After touring the exhibit, visitors may write about their own collections on paper and place them on the back wall. Alternatively, send a photo through the Perot’s website to have your collection featured in a slide show that will rotate throughout the duration of the exhibition.
We talked with Randy Best about one of the most impressive pieces in his collection, an enormous fossilized cave bear skeleton. The bear went extinct, along with the giant sloth and woolly mammoth, at the end of the Ice Age.
“Why did these very large animals disappear when animals almost like them, but of smaller body size, survive to today?” asked Best.
Interestingly, the cave bear fossil is fairly common. Fossils have been found in large numbers in Siberian caves and brought to the United States for auctions and fossil shows. Best points out a rare piece in his collection that has an even more interesting story.
Near the cave bear fossil, a much smaller passenger pigeon sits on display.
“The passenger pigeon is enormously interesting,” said Best, “because in colonial America, it was one of the most numerous birds on earth.”
By 1914, that species was extinct due to hunting and deforestation. Best thinks that this animal is one that modern researchers can study and learn from. In the future, technology could even make it possible for this species to be cloned and brought back from extinction.
Ultimately, Best said that’s what collecting is all about — learning.
Collecting is something you can do with any budget. It creates a lifelong interest and you learn so much by doing it.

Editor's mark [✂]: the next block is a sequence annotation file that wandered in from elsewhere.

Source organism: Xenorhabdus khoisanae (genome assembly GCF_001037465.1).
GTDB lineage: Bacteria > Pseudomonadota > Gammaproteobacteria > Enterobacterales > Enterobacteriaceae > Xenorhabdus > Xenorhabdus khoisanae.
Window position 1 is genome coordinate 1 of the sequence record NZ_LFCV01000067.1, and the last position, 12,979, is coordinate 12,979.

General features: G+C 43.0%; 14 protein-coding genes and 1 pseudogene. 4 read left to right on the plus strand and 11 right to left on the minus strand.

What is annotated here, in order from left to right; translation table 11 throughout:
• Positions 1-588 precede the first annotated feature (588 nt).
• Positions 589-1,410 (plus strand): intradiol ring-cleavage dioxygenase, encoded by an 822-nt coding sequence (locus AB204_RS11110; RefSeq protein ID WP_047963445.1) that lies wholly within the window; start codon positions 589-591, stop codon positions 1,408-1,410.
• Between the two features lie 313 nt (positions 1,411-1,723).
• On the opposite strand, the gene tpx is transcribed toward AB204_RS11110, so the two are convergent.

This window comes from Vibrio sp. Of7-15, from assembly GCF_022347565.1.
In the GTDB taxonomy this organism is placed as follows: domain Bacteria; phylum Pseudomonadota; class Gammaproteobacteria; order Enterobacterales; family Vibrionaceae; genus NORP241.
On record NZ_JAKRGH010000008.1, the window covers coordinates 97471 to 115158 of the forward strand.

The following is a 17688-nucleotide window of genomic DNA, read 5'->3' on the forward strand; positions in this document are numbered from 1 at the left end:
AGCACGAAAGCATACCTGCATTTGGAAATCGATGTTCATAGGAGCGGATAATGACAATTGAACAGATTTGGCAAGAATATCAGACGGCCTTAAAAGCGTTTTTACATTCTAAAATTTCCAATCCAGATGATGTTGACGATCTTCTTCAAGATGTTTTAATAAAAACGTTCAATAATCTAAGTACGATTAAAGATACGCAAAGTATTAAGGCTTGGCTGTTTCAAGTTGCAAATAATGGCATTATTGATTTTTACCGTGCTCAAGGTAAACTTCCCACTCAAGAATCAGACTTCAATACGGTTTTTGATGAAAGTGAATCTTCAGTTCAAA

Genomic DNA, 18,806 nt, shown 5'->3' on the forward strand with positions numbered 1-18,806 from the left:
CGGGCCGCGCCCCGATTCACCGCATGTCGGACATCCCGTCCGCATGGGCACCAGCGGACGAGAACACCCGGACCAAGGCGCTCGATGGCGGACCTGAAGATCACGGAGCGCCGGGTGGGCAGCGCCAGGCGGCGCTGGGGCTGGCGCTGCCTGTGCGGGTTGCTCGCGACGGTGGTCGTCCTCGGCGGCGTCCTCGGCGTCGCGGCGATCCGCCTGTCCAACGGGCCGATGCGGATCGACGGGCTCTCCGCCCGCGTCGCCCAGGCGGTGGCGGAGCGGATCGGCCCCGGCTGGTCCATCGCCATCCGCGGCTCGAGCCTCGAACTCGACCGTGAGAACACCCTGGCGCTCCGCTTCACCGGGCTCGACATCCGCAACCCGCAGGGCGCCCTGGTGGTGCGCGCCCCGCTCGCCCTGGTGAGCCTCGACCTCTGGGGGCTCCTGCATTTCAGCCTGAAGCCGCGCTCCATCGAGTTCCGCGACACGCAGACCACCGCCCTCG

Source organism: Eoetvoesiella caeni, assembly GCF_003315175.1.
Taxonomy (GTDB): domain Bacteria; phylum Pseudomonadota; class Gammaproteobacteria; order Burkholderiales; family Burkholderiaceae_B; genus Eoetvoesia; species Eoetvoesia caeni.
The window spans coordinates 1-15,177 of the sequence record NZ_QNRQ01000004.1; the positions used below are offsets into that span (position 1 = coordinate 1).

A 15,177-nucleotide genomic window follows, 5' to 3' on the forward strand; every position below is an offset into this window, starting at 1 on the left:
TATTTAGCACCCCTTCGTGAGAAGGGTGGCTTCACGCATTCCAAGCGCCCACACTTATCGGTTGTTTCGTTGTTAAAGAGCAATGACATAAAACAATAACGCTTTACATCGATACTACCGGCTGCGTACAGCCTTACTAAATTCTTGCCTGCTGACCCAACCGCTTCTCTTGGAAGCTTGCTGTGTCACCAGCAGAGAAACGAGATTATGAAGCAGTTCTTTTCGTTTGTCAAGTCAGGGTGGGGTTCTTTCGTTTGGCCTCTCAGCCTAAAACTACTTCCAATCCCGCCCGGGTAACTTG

“When you collect things, you are aware,” said Best. “Being aware of something, you suddenly find out that the area of interest is in the news all the time. You just didn’t pay attention to it before, but because you collect, you’re alert to it — whether it’s an object or an era in history.”
For anyone who feels inspired to start a collection, Best has this advice: “Collecting is something you can do with any budget. It creates a lifelong interest and you learn so much by doing it. I would encourage people who have the slightest passion in any area of interest to do so.
“Start with one. I started with one very small fossil that only cost 50 cents. Eventually, that led to the cave bear.”
Eye of the Collector
- Through Sept. 5
- Perot Museum of Nature and Science, 2201 N. Field St., Dallas
- 10 a.m.-5 p.m. Monday-Saturday, noon-5 p.m. Sunday
- $24, $15 ages 2-17, $18 age 65+
- 214-428-5555; http://www.perotmuseum.org/
First Thursday Late Night: Collecting
Examine collections and discover how items become part of the museum’s collection. Watch a screening of Raiders of the Lost Ark, sort gems and play games. 7-9 p.m. May 5. Free.
Discovery Days: Inventions
Learn about inventions and how collectors curate them in this interactive family event with experiments, hands-on building and guest speakers. 10 a.m.-4 p.m. June 11. Free with admission.
Social Science: Curiosities
Investigate collections and the history of the Cabinet of Curiosities. Age 21 and older. 7-11 p.m. June 24. $20, $15 for members.
Social Science: Material
View materials such as silver and wood through texture, color and other factors. Age 21 and older. 7-11 p.m. Aug. 5. $20, $15 for members.